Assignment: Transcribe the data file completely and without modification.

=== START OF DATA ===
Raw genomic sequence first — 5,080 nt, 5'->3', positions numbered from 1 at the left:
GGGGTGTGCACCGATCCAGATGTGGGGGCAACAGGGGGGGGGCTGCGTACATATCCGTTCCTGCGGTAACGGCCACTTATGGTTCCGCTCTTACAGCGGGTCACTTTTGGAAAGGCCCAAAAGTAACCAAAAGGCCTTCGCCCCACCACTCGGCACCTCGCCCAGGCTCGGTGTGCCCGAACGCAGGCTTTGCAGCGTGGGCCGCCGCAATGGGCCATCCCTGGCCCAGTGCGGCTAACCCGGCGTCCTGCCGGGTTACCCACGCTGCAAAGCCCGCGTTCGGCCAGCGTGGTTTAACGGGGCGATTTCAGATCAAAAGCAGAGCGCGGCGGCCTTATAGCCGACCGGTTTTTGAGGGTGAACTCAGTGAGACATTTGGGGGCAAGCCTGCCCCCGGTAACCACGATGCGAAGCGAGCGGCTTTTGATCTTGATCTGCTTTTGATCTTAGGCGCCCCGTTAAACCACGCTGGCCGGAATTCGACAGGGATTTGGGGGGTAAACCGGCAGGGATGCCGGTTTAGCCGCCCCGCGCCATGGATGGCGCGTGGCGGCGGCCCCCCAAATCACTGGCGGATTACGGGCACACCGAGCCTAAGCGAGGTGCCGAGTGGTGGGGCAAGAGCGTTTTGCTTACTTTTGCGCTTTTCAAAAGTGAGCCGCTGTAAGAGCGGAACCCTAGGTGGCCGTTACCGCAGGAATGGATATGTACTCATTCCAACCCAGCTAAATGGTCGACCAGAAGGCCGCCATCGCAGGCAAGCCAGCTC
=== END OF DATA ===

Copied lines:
Raw genomic sequence first — 5,080 nt, 5'->3', positions numbered from 1 at the left:
GGGGTGTGCACCGATCCAGATGTGGGGGCAACAGGGGGGGGGCTGCGTACATATCCGTTCCTGCGGTAACGGCCACTTATGGTTCCGCTCTTACAGCGGGTCACTTTTGGAAAGGCCCAAAAGTAACCAAAAGGCCTTCGCCCCACCACTCGGCACCTCGCCCAGGCTCGGTGTGCCCGAACGCAGGCTTTGCAGCGTGGGCCGCCGCAATGGGCCATCCCTGGCCCAGTGCGGCTAACCCGGCGTCCTGCCGGGTTACCCACGCTGCAAAGCCCGCGTTCGGCCAGCGTGGTTTAACGGGGCGATTTCAGATCAAAAGCAGAGCGCGGCGGCCTTATAGCCGACCGGTTTTTGAGGGTGAACTCAGTGAGACATTTGGGGGCAAGCCTGCCCCCGGTAACCACGATGCGAAGCGAGCGGCTTTTGATCTTGATCTGCTTTTGATCTTAGGCGCCCCGTTAAACCACGCTGGCCGGAATTCGACAGGGATTTGGGGGGTAAACCGGCAGGGATGCCGGTTTAGCCGCCCCGCGCCATGGATGGCGCGTGGCGGCGGCCCCCCAAATCACTGGCGGATTACGGGCACACCGAGCCTAAGCGAGGTGCCGAGTGGTGGGGCAAGAGCGTTTTGCTTACTTTTGCGCTTTTCAAAAGTGAGCCGCTGTAAGAGCGGAACCCTAGGTGGCCGTTACCGCAGGAATGGATATGTACTCATTCCAACCCAGCTAAATGGTCGACCAGAAGGCCGCCATCGCAGGCAAGCCAGCTC